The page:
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General purpose: to inform

Specific purpose: to inform my audience about black holes and how it is related to time travel
Central idea: black holes are a very interesting phenomena that have many fascinating properties and
scientists believe that it is related to time travel
Introduction:

1. Attention material:

2. Orienting material:

Have you ever had to vacuum your bedroom? When you do, watch closely because you will
see the dirt and crumbs start to move towards the vacuum cleaner. A black hole is similar to
a vacuum cleaner, cleaning up debris left behind in outer space.
Anything could become a black hole if you were to compress it into a small enough space.
Thats right, you, me, this computer, everything in the universe has what is known as
Schwarzschild radius : a very tiny amount of space that, were you to collapse the entire
mass of the object into, its density would be so great that its gravitational pull would be so
great that not even light could escape from it. You would have a black hole.
If you were to compress Mount Everest into something smaller than a nanometer, you would
have a black hole.(show pic of mount Everest)
And if you were to compress the entire earth down to the size of a peanut, you would have a
black hole.(show pic of earth and peanut)
But, fortunately for us, there is no known way to compress Everest or earth in that fashion.
But a star, many, many, many times larger than our sun, has a much larger Schwarzschild
radius, and when it runs out of fuel and cannot longer keep itself hot enough, it collapses to a
single, infinitesimally-small point known as a singularity, with an infinite density.

(Transition: but enough about ways black holes form, lets jump into one)
Body:

1. Black holes have many interesting properties.


Black holes have the capacity to distort space itself. It can even distort light, here is a fun
demonstration: What if earth were to orbit around a black hole? Looking from the outside, the
earth would look normal at first, but as soon as it passed behind the black hole, the black holes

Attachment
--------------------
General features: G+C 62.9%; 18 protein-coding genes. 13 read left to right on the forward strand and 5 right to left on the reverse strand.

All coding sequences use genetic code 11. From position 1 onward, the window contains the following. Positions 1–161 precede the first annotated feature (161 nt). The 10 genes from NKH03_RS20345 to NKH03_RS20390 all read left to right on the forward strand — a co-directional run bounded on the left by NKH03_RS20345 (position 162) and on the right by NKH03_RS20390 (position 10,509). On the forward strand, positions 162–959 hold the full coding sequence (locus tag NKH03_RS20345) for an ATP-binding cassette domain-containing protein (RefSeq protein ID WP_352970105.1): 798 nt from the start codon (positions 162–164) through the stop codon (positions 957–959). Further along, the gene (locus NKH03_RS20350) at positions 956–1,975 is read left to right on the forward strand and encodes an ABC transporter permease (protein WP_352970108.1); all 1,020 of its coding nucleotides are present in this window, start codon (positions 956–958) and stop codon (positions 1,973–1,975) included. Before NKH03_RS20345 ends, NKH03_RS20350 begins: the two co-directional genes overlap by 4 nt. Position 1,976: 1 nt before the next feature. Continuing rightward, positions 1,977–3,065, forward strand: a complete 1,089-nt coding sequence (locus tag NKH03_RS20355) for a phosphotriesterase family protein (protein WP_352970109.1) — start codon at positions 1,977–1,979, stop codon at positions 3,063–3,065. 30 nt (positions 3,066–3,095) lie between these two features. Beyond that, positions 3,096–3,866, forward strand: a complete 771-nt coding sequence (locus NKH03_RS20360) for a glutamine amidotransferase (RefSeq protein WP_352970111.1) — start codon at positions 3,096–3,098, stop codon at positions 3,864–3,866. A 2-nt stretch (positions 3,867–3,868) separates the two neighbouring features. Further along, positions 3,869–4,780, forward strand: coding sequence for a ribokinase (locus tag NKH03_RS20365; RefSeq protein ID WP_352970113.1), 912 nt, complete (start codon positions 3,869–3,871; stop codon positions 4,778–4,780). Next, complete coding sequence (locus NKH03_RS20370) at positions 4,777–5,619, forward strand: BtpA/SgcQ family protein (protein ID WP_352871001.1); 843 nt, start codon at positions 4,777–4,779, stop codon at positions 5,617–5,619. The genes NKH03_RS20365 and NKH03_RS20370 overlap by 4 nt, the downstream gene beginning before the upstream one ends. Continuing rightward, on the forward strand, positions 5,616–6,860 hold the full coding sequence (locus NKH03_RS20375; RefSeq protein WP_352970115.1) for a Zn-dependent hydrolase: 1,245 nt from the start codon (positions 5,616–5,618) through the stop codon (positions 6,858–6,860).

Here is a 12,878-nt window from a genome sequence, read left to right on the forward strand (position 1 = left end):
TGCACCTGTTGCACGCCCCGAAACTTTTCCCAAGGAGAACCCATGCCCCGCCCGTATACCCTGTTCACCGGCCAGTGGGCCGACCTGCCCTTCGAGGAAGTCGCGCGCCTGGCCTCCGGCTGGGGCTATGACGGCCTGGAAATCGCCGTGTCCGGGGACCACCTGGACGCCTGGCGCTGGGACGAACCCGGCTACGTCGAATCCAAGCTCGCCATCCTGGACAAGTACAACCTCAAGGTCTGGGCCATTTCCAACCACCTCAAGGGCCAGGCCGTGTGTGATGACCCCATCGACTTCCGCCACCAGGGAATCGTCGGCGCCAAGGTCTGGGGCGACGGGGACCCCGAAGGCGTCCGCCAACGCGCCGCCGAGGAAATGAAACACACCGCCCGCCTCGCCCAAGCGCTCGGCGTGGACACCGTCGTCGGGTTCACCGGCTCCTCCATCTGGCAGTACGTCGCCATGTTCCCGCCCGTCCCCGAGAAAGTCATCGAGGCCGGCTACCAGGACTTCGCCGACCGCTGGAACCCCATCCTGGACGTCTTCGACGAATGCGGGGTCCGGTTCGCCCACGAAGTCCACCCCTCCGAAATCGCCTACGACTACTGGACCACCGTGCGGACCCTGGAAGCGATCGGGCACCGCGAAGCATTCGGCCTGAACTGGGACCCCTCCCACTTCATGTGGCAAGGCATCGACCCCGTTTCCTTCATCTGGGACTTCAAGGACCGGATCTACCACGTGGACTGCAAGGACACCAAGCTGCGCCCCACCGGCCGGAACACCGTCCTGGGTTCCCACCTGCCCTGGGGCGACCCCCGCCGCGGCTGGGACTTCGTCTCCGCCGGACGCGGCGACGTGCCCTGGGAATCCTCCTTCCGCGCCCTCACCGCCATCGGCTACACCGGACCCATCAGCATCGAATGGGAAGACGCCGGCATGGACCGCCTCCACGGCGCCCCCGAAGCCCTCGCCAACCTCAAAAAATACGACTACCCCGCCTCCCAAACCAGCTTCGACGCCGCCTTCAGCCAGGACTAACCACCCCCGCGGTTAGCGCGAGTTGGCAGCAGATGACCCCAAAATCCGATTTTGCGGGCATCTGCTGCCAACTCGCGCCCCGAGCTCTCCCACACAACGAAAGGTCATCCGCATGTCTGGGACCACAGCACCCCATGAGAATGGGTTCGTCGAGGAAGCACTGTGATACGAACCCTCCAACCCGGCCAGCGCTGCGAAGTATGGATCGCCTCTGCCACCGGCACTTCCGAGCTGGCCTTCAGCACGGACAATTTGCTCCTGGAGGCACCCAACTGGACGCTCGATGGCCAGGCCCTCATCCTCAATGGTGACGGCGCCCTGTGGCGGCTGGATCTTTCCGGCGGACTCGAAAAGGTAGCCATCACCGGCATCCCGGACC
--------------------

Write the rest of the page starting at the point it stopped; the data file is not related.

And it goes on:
gravitational field would wrap the light reflecting off the earth, producing this. (Show video of
earth spinning around a black hole.)
Now to the most interesting part, what do you think would happen if you fall into a black
hole? (Wait for answers.)

Near a black hole, gravity would be so strong that an observer watching you jump into the hole,
would see something quite strange. They wouldnt see you get sucked quickly into the hole,
instead they would see your approach become slower, and slower, and slower, until you reached
a point known as the event-horizon. (Show pic of event-horizon.)
This is a point in space where, once crossed, theres no going back. It is at that point that light
can no longer escape. And, so, to a person watching you fall into the hole that would be where
your journey ended. You would seem almost frozen in space, the light coming off your body
becoming increasingly red-shifted until you simply fade into nothingness. They would never see
you cross the event-horizon. (Show video of person falling into a black hole.)
But for you, of course, everything would seem fine. You would continue passed that horizon to
your now, inevitable death. You will know that you are never going to escape and that your life
is pretty much over, but it might take you hours before things start to hurt.